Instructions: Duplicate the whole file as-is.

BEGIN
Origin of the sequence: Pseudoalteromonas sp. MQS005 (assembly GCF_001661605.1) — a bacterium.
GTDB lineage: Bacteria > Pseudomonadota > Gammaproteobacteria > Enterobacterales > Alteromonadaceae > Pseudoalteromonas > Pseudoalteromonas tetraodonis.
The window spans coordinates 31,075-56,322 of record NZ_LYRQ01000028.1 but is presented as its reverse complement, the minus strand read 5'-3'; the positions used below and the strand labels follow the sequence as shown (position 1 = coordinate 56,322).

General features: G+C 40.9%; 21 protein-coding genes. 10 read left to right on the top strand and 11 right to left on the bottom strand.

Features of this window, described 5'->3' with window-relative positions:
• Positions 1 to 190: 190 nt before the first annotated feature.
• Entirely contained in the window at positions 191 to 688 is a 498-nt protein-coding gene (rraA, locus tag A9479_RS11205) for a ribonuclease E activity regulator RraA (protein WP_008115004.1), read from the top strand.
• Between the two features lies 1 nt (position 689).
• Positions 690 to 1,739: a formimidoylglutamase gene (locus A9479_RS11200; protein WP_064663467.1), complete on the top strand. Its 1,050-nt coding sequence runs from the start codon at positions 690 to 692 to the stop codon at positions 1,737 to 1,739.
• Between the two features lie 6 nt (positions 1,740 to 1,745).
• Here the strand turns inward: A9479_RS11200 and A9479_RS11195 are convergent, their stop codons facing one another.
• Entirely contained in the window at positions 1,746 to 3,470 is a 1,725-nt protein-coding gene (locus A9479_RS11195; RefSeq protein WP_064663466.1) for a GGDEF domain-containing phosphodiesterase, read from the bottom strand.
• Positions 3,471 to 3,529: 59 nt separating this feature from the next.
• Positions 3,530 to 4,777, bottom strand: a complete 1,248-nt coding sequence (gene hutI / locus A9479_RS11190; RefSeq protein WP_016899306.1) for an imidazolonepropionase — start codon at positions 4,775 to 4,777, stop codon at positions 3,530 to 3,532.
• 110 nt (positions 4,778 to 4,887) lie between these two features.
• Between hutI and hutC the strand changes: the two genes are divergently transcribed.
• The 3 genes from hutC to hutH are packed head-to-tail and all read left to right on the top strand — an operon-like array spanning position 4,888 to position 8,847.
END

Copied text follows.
Origin of the sequence: Pseudoalteromonas sp. MQS005 (assembly GCF_001661605.1) — a bacterium.
GTDB lineage: Bacteria > Pseudomonadota > Gammaproteobacteria > Enterobacterales > Alteromonadaceae > Pseudoalteromonas > Pseudoalteromonas tetraodonis.
The window spans coordinates 31,075-56,322 of record NZ_LYRQ01000028.1 but is presented as its reverse complement, the minus strand read 5'-3'; the positions used below and the strand labels follow the sequence as shown (position 1 = coordinate 56,322).

General features: G+C 40.9%; 21 protein-coding genes. 10 read left to right on the top strand and 11 right to left on the bottom strand.

Features of this window, described 5'->3' with window-relative positions:
• Positions 1 to 190: 190 nt before the first annotated feature.
• Entirely contained in the window at positions 191 to 688 is a 498-nt protein-coding gene (rraA, locus tag A9479_RS11205) for a ribonuclease E activity regulator RraA (protein WP_008115004.1), read from the top strand.
• Between the two features lies 1 nt (position 689).
• Positions 690 to 1,739: a formimidoylglutamase gene (locus A9479_RS11200; protein WP_064663467.1), complete on the top strand. Its 1,050-nt coding sequence runs from the start codon at positions 690 to 692 to the stop codon at positions 1,737 to 1,739.
• Between the two features lie 6 nt (positions 1,740 to 1,745).
• Here the strand turns inward: A9479_RS11200 and A9479_RS11195 are convergent, their stop codons facing one another.
• Entirely contained in the window at positions 1,746 to 3,470 is a 1,725-nt protein-coding gene (locus A9479_RS11195; RefSeq protein WP_064663466.1) for a GGDEF domain-containing phosphodiesterase, read from the bottom strand.
• Positions 3,471 to 3,529: 59 nt separating this feature from the next.
• Positions 3,530 to 4,777, bottom strand: a complete 1,248-nt coding sequence (gene hutI / locus A9479_RS11190; RefSeq protein WP_016899306.1) for an imidazolonepropionase — start codon at positions 4,775 to 4,777, stop codon at positions 3,530 to 3,532.
• 110 nt (positions 4,778 to 4,887) lie between these two features.
• Between hutI and hutC the strand changes: the two genes are divergently transcribed.
• The 3 genes from hutC to hutH are packed head-to-tail and all read left to right on the top strand — an operon-like array spanning position 4,888 to position 8,847.